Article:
So I have been attempting to learn to run and it has been a bit of a rollacoster and in the spirit of learning it has been messy, but yesterday I had a breakthrough! for the first time in over 3 months I managed to run a full 1km without stopping and just to ensure it wasn’t a fluke I did it a second time during my 4km training session. Now to many people 1km is probably not a big deal but to me it was huge, so much so that I rang my coach (who put together the challenge and it’s training program) to tell her mid training session, it was great to be able to share my excitement. After my run I shared my success with my fellow multistage kilometer-athoners. What was really nice is that I got lots of positive comments and that has had an impact on my confidence and commitment to keep going.
This in conjunction with a couple of other things I have heard and read over the last few days has got me thinking about networked learning and the recent comments about connecting with the knowledge and not necessarily people.
While I agree that networked learning is about connecting with the knowledge in some instances when your learning something new, like me with my running, you need that human connection, it adds to the learning and the experience and the impetus to keep going.
In recent days I saw a post on a facebook group that I joined for mum’s who run and this lady had recently completed an event and she felt she had achieved, she shared this achievement and her experience of running in a tutu on her personal facebook page and she recieved negative comments from some of her friends about posting her running achievements on her page. She posted about this experience and how much of a dampener it was on the running mums page and then received lots of support and others also commented about this happening to them where their friends were not supportive.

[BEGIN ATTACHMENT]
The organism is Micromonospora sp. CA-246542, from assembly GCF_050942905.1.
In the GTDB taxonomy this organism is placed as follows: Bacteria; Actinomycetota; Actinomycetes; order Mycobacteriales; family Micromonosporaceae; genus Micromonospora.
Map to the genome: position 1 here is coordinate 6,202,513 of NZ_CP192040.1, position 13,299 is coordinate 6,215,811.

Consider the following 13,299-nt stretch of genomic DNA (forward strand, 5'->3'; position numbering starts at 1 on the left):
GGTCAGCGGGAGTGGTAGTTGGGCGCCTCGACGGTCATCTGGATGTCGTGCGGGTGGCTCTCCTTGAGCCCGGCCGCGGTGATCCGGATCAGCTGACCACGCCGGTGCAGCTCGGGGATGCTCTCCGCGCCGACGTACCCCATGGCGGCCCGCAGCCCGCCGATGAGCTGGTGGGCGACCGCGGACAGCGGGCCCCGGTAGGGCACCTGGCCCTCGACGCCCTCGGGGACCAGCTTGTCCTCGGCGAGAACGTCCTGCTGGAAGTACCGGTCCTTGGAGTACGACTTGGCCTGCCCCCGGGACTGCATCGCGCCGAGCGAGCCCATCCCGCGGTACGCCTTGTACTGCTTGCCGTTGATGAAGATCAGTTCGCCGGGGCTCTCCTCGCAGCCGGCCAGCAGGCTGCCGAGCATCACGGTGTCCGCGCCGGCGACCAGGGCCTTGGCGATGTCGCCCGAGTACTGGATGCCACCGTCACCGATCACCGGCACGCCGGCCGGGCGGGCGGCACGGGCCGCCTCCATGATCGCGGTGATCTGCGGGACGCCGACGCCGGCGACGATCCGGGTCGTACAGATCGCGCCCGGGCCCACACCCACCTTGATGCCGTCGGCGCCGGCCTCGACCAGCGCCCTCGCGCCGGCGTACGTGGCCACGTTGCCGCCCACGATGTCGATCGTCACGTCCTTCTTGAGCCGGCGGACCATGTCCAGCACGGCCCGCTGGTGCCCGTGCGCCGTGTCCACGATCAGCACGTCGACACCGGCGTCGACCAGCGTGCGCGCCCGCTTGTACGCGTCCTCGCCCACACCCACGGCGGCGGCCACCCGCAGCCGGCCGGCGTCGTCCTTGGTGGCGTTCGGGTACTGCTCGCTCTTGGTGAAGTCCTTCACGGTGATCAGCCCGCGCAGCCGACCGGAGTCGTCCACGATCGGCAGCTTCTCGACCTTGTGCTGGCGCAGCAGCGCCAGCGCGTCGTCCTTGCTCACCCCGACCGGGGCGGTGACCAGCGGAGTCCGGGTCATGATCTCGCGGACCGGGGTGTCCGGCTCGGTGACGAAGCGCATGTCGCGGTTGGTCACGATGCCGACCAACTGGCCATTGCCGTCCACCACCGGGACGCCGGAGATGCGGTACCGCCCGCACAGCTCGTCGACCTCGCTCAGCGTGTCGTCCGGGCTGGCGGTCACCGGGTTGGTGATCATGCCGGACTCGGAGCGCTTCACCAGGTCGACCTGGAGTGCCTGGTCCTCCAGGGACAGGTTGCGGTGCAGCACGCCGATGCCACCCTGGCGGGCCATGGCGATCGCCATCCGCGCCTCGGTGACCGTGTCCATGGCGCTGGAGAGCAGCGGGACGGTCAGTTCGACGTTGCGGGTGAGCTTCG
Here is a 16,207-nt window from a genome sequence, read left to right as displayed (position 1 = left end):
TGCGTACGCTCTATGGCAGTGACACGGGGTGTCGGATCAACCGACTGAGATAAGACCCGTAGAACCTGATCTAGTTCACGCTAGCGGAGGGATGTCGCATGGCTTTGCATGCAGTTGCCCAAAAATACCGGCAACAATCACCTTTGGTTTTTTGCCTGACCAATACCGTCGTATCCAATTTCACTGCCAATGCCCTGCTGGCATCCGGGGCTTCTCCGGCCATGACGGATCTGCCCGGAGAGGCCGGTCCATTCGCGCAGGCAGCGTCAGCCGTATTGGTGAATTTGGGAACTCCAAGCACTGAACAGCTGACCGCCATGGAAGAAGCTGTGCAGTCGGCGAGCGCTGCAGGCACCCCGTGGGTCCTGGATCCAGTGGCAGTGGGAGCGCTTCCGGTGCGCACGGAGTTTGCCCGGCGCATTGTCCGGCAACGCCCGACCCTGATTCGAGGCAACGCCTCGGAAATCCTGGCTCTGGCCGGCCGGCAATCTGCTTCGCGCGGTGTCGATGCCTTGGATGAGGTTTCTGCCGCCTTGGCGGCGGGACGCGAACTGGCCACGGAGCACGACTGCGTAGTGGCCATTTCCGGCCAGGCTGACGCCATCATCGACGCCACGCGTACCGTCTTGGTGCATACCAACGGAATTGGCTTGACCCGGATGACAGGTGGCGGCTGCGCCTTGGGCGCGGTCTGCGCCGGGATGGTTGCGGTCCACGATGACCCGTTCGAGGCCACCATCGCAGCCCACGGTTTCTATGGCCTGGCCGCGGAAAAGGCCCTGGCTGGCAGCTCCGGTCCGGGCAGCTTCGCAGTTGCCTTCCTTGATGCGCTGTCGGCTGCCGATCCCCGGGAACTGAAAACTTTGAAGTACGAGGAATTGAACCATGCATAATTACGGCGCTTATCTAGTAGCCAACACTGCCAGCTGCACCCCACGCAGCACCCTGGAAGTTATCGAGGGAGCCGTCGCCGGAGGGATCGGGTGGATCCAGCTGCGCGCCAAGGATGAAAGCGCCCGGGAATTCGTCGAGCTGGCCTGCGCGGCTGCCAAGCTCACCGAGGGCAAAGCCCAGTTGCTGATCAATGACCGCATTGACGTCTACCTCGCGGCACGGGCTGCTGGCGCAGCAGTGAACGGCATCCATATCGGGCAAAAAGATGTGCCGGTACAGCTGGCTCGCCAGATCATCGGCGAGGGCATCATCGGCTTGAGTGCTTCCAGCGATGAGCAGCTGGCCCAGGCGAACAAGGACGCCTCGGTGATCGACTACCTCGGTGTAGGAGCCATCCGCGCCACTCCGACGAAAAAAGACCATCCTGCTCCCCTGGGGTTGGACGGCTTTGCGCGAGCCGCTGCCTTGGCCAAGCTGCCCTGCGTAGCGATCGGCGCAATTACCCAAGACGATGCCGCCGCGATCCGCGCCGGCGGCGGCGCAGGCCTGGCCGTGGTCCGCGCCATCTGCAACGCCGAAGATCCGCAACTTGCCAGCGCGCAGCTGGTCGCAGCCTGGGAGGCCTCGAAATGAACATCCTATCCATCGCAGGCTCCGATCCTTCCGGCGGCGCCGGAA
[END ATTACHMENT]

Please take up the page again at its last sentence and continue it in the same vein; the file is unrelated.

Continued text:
Another example I heard recently was from a work colleague who has started competing with her partner and daughter in martial arts. Following her first competition she discovered that her coach had posted a video of her competing on the studios facebook page an tagged her. She said that initially she wasn’t to pleased however she then saw the comments rolling in not only from people at the studio but her friends as well. She commented to me about how much of an impact this had on her confidence and her drive to continue competing but what was more is that her daughter (who had been at the competition) saw the video and the comments and decided that she wanted to give it a go. Following her first competition her video was loaded to facebook by her mum and once again the comments came pouring in from people all over the world. Those comments have provided this child with the courage and commitment to try patterns well above her belt level and persevere through the frustration of learning.
So I guess what I am getting at here through these examples is the power that the human interaction can have in a networked environment to provide that support and encouragement that keeps us going along the process of learning even when we want to give up. That’s not to say that connecting with knowledge in a networked way isn’t important, I just don’t think we should discount the personal, human connection and I would hate to see that ability to connect be lost in our networked and global environments.